Micheal Ousley is a native of Appalachia, originally from the coalfields of Southeastern Kentucky. Having traveled all around the Western coal towns of Virginia, West Virginia and the Blue Ridge as well, he has formed a deep connection to the mountains. “My father was a coal miner and many of my uncles and cousins worked in mining or farming. I tend to view my paintings as ballads for the rough living and hardscrabble existence found in the Central Appalachian Coal region. The Media has always jumped at the opportunity to show poverty and decay in the coalfields of Kentucky. I view my work as being built around a pathos and understanding of the downtrodden and discarded; a poetry for the underdog.”
I believe when Dan Rather came here with 48 hours it was because they needed these Mountains. Some people need to look at Appalachia to remind themselves of what they are not or do not possess. It is in these hills where you can find toughness and resourcefulness, roots and pride that run deep. Honesty and authenticity.
‘Ousley often arranges his figures in his pictures as though they were in a play or group portrait, and, no matter what they are doing, or how embarrassing the situation happens to be, they seek our gaze, dignified and, for all the world, unconcerned. This is prevalent even when they are involved in complicated struggles in life; because they seem to be aware of being observed, yet do not mind. They experience life as an insoluble conglomerate of sadness, joy, light and darkness. Humour is continually present, despite having a very dark edge.’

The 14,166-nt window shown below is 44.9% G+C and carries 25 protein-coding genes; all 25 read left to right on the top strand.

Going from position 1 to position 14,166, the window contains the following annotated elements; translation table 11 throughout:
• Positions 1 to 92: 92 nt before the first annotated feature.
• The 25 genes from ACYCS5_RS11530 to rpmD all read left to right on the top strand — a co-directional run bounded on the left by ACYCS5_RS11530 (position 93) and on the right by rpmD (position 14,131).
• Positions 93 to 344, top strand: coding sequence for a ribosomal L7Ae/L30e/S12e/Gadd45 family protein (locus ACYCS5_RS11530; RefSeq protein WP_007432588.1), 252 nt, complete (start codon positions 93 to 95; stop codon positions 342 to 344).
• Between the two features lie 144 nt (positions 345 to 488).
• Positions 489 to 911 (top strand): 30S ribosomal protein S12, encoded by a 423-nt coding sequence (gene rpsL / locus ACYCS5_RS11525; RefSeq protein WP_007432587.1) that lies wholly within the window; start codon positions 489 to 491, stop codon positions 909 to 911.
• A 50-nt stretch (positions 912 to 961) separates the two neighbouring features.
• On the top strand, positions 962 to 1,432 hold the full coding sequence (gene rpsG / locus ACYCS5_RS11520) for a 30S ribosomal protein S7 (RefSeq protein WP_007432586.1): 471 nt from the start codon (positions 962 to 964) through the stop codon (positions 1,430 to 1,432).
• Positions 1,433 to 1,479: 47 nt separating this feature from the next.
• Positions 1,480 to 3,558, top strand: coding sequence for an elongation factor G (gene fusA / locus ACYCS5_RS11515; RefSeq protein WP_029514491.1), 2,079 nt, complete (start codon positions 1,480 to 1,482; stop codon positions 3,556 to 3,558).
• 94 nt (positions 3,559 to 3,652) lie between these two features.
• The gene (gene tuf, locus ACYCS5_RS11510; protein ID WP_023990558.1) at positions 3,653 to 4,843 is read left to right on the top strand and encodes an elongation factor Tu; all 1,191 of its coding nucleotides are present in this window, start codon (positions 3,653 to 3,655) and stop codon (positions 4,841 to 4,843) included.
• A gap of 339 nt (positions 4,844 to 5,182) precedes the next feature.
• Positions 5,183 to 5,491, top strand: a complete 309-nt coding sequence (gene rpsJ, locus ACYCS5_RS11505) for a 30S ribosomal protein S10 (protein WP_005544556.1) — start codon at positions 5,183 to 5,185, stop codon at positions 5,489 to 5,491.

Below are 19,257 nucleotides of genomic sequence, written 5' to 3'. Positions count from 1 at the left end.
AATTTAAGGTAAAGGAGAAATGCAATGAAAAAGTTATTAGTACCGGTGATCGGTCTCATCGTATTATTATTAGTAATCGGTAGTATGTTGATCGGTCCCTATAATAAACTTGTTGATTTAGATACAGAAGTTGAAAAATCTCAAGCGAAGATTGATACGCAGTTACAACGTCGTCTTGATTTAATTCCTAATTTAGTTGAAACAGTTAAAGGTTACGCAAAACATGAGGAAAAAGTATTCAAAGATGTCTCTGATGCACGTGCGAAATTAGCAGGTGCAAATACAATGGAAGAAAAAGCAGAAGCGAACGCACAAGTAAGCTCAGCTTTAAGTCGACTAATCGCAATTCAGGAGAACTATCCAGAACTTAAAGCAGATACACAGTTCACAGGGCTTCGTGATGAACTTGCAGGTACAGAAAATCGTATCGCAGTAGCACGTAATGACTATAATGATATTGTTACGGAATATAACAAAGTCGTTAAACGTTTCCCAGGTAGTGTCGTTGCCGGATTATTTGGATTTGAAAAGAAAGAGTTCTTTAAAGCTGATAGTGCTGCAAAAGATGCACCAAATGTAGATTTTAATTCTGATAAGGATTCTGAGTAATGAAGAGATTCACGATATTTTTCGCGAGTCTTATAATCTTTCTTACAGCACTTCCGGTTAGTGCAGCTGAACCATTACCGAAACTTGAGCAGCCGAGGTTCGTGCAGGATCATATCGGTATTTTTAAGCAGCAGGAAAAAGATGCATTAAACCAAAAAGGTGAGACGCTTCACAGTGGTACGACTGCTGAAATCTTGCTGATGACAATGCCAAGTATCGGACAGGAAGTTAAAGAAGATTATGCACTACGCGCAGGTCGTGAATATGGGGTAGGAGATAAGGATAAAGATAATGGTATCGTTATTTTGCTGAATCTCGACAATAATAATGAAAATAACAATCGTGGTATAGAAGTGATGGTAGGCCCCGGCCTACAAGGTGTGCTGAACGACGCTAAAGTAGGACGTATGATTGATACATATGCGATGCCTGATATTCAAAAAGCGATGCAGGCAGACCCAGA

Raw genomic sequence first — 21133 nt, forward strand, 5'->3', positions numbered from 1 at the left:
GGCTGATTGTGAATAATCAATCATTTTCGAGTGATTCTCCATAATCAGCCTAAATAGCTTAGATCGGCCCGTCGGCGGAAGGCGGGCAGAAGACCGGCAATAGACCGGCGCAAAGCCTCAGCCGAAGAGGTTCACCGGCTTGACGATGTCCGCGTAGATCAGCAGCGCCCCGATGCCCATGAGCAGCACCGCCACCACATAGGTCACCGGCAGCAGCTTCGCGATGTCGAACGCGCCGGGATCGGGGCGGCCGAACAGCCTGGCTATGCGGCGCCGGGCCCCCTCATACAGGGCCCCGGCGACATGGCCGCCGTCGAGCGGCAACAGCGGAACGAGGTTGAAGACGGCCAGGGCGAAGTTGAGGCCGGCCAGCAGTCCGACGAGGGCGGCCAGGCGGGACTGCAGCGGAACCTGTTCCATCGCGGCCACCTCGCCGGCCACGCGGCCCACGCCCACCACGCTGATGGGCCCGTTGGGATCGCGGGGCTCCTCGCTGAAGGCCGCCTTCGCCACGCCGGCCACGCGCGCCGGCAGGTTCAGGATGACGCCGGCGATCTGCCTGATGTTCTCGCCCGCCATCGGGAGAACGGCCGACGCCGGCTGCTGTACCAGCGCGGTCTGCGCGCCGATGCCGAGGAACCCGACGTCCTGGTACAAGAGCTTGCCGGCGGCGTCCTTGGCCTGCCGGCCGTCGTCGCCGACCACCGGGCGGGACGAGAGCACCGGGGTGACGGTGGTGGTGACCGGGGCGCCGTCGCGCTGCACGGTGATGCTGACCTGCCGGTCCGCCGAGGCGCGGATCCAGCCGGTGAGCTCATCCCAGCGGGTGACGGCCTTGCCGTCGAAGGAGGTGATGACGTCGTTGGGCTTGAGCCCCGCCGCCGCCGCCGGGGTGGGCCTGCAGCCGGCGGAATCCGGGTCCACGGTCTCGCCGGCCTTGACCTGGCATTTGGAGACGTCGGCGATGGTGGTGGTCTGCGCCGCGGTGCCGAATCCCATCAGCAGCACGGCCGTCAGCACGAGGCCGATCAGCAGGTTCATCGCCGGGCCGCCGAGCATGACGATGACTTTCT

Ousley paints a direct commentary although more than just naive or simple. He has earned an M.F.A. in painting from The University of Cincinnati ( a U.S. News and World report top 50 graduate program in painting). “I decided I wanted to take my painting back to the way I created images as a child, inspired by the visionary art of Kentucky and other Southern Folk artists. I wanted to produce images purely from my memories without the aid of tangible references. I wanted the incompleteness of memory and how it can be sensationalized or blended with fantasy. The storytelling traditions of Appalachia are a powerful influence. Sometimes when family would come in, as many as 15 might gather in a room and tell stories and drink coffee. I can’t say all painting should tell a story but for me it’s essential to the practice.
Mike has had work curated recently in the International Contemporary Art journal ArtMaze magazine. He was recently invited to participate in a group exhibition at New York’s prestigious Fortnight Institute in lower Manhattan. He has been curated into an exhibition by distinguished art critic and author, Martica Sawin.